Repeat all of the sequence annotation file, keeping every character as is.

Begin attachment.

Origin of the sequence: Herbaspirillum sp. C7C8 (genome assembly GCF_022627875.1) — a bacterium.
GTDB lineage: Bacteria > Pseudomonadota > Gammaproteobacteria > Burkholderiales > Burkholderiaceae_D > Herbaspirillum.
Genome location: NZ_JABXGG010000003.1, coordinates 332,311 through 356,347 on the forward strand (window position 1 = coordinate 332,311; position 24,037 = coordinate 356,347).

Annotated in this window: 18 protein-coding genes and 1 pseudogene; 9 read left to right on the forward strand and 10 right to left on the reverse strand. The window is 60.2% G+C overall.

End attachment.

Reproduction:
Origin of the sequence: Herbaspirillum sp. C7C8 (genome assembly GCF_022627875.1) — a bacterium.
GTDB lineage: Bacteria > Pseudomonadota > Gammaproteobacteria > Burkholderiales > Burkholderiaceae_D > Herbaspirillum.
Genome location: NZ_JABXGG010000003.1, coordinates 332,311 through 356,347 on the forward strand (window position 1 = coordinate 332,311; position 24,037 = coordinate 356,347).

Annotated in this window: 18 protein-coding genes and 1 pseudogene; 9 read left to right on the forward strand and 10 right to left on the reverse strand. The window is 60.2% G+C overall.